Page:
The role of policy in shielding, nurturing and enabling offshore wind in The Netherlands (1973–2013)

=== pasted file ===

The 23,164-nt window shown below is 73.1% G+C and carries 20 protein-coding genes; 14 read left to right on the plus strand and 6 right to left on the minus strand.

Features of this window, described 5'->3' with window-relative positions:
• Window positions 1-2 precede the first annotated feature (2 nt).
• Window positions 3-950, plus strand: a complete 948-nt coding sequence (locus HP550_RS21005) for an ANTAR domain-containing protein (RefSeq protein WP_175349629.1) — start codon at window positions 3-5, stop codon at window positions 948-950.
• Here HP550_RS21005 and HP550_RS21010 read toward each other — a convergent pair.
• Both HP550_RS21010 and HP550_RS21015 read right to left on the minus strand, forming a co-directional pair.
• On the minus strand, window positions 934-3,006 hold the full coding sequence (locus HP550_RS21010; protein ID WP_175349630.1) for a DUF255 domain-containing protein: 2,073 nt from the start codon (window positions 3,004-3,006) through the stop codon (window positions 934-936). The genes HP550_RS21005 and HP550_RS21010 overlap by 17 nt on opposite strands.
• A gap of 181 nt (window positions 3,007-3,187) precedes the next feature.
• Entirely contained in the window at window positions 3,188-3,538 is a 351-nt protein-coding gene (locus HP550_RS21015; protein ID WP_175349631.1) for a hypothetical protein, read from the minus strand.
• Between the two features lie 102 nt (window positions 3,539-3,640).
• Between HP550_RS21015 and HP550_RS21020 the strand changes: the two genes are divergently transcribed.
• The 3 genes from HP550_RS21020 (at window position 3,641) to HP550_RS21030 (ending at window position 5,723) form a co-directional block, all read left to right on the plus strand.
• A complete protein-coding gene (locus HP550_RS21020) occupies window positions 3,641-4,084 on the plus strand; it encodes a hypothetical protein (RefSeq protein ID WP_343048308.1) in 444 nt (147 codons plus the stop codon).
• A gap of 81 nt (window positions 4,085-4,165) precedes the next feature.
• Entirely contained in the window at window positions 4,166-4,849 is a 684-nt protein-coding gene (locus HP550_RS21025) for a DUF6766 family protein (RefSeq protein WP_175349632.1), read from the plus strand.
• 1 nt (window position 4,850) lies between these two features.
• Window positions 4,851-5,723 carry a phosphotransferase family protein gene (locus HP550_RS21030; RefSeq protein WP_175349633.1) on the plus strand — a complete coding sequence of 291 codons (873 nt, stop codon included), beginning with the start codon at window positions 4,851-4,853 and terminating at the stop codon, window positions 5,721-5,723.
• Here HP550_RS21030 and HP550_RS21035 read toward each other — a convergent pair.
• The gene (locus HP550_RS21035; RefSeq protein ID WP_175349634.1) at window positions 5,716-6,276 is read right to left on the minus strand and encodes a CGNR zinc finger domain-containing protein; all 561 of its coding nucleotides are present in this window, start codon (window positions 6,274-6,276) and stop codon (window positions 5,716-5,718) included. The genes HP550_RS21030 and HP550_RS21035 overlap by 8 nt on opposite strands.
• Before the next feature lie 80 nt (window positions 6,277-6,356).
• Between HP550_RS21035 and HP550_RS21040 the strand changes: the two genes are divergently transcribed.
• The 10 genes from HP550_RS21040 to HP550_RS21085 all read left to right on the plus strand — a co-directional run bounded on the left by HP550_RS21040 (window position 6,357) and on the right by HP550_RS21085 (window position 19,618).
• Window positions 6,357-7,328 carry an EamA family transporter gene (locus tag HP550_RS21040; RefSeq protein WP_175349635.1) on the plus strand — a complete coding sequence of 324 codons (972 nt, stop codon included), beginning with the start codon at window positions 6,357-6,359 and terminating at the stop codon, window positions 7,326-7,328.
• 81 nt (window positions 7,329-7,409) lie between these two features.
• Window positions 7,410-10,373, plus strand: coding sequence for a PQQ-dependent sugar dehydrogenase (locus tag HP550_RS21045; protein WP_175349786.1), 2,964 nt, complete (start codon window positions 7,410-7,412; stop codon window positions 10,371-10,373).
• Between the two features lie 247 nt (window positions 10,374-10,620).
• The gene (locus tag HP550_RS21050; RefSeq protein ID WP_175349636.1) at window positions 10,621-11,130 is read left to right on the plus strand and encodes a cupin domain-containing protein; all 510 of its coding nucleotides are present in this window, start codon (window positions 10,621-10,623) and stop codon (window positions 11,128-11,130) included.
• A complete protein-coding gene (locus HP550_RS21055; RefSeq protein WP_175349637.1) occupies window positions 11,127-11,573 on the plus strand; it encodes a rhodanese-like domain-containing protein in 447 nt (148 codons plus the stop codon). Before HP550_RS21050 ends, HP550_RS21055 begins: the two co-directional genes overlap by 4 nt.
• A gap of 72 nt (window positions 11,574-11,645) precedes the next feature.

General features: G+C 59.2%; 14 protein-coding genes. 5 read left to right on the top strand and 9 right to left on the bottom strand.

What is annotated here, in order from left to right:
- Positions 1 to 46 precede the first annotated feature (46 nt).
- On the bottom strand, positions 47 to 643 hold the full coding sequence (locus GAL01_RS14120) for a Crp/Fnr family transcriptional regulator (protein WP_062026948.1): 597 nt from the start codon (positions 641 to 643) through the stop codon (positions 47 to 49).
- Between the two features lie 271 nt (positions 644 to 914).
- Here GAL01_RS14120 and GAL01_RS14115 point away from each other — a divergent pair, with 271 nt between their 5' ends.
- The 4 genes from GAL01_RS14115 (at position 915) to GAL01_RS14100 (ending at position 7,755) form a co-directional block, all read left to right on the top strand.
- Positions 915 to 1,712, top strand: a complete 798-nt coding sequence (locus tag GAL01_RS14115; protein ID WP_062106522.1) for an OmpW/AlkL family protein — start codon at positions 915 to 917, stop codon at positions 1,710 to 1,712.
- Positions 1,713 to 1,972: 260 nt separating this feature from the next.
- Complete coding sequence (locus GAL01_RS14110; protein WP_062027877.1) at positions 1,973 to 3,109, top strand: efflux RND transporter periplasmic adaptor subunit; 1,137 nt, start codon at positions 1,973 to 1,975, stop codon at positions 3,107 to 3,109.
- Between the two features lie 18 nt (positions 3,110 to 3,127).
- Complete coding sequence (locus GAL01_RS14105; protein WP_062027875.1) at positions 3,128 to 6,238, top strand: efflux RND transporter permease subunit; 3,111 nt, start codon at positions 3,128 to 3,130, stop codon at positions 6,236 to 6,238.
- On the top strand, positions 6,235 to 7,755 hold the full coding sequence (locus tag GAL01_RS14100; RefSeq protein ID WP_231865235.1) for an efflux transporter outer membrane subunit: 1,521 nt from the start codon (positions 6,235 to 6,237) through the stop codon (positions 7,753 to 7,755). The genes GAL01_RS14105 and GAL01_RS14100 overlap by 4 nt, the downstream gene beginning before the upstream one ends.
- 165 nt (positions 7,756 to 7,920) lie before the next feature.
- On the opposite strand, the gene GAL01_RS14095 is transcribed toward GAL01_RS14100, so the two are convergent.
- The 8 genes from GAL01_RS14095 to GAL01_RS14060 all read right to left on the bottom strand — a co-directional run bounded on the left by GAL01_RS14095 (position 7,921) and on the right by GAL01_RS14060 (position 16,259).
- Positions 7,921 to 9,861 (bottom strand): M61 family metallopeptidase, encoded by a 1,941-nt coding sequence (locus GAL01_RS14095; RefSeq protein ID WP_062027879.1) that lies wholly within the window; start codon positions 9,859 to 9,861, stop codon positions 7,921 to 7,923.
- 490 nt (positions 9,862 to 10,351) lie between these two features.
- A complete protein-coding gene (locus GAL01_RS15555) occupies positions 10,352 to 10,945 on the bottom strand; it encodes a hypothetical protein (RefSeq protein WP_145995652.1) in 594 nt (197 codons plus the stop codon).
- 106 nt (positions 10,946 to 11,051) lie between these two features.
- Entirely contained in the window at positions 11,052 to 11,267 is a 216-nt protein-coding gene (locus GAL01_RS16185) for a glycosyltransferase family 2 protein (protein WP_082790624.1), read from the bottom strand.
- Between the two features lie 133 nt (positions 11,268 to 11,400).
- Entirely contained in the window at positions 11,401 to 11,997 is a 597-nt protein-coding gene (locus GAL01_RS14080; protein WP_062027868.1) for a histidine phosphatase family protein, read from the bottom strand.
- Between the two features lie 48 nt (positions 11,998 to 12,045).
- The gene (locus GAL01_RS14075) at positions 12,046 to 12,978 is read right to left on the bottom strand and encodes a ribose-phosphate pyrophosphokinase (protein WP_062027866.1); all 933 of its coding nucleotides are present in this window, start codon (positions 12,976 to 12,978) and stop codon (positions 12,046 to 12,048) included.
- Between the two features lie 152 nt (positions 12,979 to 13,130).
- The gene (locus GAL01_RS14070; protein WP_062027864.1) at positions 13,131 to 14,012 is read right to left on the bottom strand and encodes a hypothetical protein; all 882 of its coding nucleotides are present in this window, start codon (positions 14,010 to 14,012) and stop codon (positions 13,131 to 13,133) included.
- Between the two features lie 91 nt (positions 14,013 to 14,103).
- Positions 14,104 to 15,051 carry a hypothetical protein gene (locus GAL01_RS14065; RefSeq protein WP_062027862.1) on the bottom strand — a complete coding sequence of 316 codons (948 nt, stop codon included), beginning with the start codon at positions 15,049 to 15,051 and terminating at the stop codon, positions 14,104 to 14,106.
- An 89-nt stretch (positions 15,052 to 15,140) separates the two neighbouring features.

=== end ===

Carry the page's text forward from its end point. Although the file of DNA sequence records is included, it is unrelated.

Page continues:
It is widely acknowledged that many renewable energy technologies cannot (yet) compete with incumbent (fossil fuel) options e.g. in terms of price. Transitions literature argues that sustainable innovations can nevertheless break out of their ‘niches’ if properly shielded, nurtured and empowered. Most studies using this perspective have focused on how innovation champions engage in shielding, nurturing and empowering (SNE) activities: none have so far focused specifically on the role that policy plays in relation to these three processes. This paper therefore aims to analyze the way in which policy constrains and enables the shielding, nurturing and empowering of renewable energy innovations. To do so, it presents a qualitative review of the development of offshore wind power (OWP) in The Netherlands over the past four decades. Based on interpretation of a wide variety of written sources (academic histories, reports, policy documents, parliamentary debate transcripts, news media) and nine semi-structured interviews, it discerns six periods of relative stability in the history of Dutch offshore wind. It then analyzes the effects of various policies on the shielding, nurturing and empowering of offshore wind in these periods. The paper contributes to transitions literature (1) by providing an analysis of how policies can enable and constrain the shielding, nurturing and empowering of renewable energy innovations, and (2) by bringing together, for the first time, fragmented accounts of the surprisingly long history of Dutch offshore wind development and implementation. Both contributions are timely, given the recent reprioritization of OWP on the Dutch policy agenda.